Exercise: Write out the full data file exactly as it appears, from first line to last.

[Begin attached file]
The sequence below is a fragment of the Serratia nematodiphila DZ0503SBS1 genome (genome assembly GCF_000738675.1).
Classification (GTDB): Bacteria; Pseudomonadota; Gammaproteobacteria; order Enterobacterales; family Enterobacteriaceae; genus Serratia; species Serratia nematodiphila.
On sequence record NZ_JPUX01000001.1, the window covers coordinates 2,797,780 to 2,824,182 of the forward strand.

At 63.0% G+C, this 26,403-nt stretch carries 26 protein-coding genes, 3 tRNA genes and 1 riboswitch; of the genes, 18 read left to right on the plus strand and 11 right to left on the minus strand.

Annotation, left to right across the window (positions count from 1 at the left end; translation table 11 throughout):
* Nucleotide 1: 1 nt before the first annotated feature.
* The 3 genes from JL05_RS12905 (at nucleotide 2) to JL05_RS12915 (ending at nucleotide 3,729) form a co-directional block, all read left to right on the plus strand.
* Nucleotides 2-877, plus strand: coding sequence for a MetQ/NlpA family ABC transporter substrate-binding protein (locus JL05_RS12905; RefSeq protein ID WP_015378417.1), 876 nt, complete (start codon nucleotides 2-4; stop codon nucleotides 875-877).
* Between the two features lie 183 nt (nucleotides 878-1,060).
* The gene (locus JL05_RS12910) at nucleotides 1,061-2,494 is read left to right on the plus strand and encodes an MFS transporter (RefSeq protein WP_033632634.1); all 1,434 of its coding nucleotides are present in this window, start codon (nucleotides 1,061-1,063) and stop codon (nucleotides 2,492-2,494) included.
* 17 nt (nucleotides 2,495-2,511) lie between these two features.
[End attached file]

The sequence below is a fragment of the Serratia nematodiphila DZ0503SBS1 genome (genome assembly GCF_000738675.1).
Classification (GTDB): Bacteria; Pseudomonadota; Gammaproteobacteria; order Enterobacterales; family Enterobacteriaceae; genus Serratia; species Serratia nematodiphila.
On sequence record NZ_JPUX01000001.1, the window covers coordinates 2,797,780 to 2,824,182 of the forward strand.

At 63.0% G+C, this 26,403-nt stretch carries 26 protein-coding genes, 3 tRNA genes and 1 riboswitch; of the genes, 18 read left to right on the plus strand and 11 right to left on the minus strand.

Annotation, left to right across the window (positions count from 1 at the left end; translation table 11 throughout):
* Nucleotide 1: 1 nt before the first annotated feature.
* The 3 genes from JL05_RS12905 (at nucleotide 2) to JL05_RS12915 (ending at nucleotide 3,729) form a co-directional block, all read left to right on the plus strand.
* Nucleotides 2-877, plus strand: coding sequence for a MetQ/NlpA family ABC transporter substrate-binding protein (locus JL05_RS12905; RefSeq protein ID WP_015378417.1), 876 nt, complete (start codon nucleotides 2-4; stop codon nucleotides 875-877).
* Between the two features lie 183 nt (nucleotides 878-1,060).
* The gene (locus JL05_RS12910) at nucleotides 1,061-2,494 is read left to right on the plus strand and encodes an MFS transporter (RefSeq protein WP_033632634.1); all 1,434 of its coding nucleotides are present in this window, start codon (nucleotides 1,061-1,063) and stop codon (nucleotides 2,492-2,494) included.
* 17 nt (nucleotides 2,495-2,511) lie between these two features.